Connecting this back to my thesis, this is a major shift in the music industry. Especially looking at a city like Pittsburgh, where a large chunk of the music scene exists in DIY spaces, it raises questions and challenges the narrative around an artist’s success. Artists may have the ability to actually shape and curate their own careers from the ground up.

Whether or not the man behind the curtain is there to help, artists now have the choice to follow the industry’s yellow brick road or forge their own path.

Tuning Up

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Music is the most powerful form of human expression.

Sure, that’s a bold claim but think about it – each of you reading this probably has a subconscious (or Spotify-curated) playlist of your life. Songs that can make you remember, that can make you forget, that can make you laugh, that can make you cry, all in just a two minute and thirty second snippet.

So I’ll say it again – music is the most powerful form of human expression.

Music has been my companion through breakups, new loves, mental struggles and more. Music gave me the ability to speak my mind and share my experiences with others. It let me connect, taught me how to empathize and keep an open mind. More than anything, music gave me a voice.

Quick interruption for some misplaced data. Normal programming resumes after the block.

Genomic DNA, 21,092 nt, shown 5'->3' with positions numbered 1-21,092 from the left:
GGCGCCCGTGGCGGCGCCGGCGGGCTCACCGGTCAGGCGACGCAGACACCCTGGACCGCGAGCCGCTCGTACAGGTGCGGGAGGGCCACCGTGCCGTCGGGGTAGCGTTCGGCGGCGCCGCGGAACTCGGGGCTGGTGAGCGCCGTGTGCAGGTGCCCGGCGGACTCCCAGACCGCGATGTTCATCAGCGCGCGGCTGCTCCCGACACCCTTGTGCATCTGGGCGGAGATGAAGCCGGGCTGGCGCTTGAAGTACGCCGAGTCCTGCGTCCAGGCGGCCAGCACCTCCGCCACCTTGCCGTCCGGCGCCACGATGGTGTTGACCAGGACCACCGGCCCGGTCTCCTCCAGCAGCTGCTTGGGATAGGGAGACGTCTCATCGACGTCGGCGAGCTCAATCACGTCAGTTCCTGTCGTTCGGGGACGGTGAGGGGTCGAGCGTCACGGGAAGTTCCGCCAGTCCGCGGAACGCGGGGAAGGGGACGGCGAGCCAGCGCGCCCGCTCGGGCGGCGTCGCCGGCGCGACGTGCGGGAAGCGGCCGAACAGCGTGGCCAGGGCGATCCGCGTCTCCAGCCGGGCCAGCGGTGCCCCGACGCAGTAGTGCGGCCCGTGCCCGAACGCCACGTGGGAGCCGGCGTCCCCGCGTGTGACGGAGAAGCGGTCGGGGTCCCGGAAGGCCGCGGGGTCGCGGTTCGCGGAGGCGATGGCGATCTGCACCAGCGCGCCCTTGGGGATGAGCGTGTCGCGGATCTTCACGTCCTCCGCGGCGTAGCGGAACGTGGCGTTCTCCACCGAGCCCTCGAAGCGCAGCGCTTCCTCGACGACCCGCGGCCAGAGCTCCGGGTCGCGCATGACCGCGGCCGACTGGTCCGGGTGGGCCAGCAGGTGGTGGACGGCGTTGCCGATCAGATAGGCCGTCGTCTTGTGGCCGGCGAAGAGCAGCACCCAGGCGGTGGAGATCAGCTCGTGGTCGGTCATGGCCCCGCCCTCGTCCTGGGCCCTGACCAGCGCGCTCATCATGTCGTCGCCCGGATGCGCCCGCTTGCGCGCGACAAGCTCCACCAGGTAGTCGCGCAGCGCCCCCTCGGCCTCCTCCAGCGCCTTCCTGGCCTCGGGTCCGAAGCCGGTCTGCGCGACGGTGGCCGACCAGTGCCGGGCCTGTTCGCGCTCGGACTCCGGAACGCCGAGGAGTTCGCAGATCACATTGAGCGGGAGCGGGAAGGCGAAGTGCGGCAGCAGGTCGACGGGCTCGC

It’s with this same love for music that I approach my Dietrich Honors Research Fellowship.

If you haven’t read the summary of my project on the official Dietrich homepage, here’s a quick review: My project studies the changes in the Pittsburgh music scene over the last 10 years, and how cultural forces like gentrification and urbanization have pushed the scene underground and into different neighborhoods outside of college areas. In turn, I’m interested in looking how these changes, notably the rise of the “Do-It-Yourself” or DIY aesthetic are signs of larger changes within the music industry, particularly how music is distributed and heard by consumers.

Although the final shape my project will take is still tentative, I want to make sure I can capture the way music has transformed the lives of so many people in the city. I also want to capture how music itself is transforming, for better and for worse. To do so, I’m hoping to incorporate filmed interviews, audio clips, concert footage and more to curate an intimate experience demonstrating the power of music.

But why is this project so important?

Compared to other projects that may be more scientific or even  more ambitious (sorry, no Hyperloops or cancer cures here), I admit my project may seem a bit trivial. Yet, every day people are being displaced by large corporations that inherently change neighborhoods and the nature of our city. These cultural forces do more than just bring J. Crew and Apple to Walnut Street – they first repress, and then oppress, the disenfranchised, stripping them of their homes and then their voices.

For many of you, this may seem a bit political (#feelthebern). But music is political – it connects us and helps us communicate and understand things across cultures and times. When the music is pushed out and eventually begins to die, the implications are more than not being able to see Beyoncé at Heinz Field. It’s the death of creativity, the death of compassion and the death of what makes us human.

At the heart of my project, and why I believe it’s so important, is my firm belief that everyone should have access and be able to perform, see and have the same musical outlets that changed my life. Everyone should have a voice.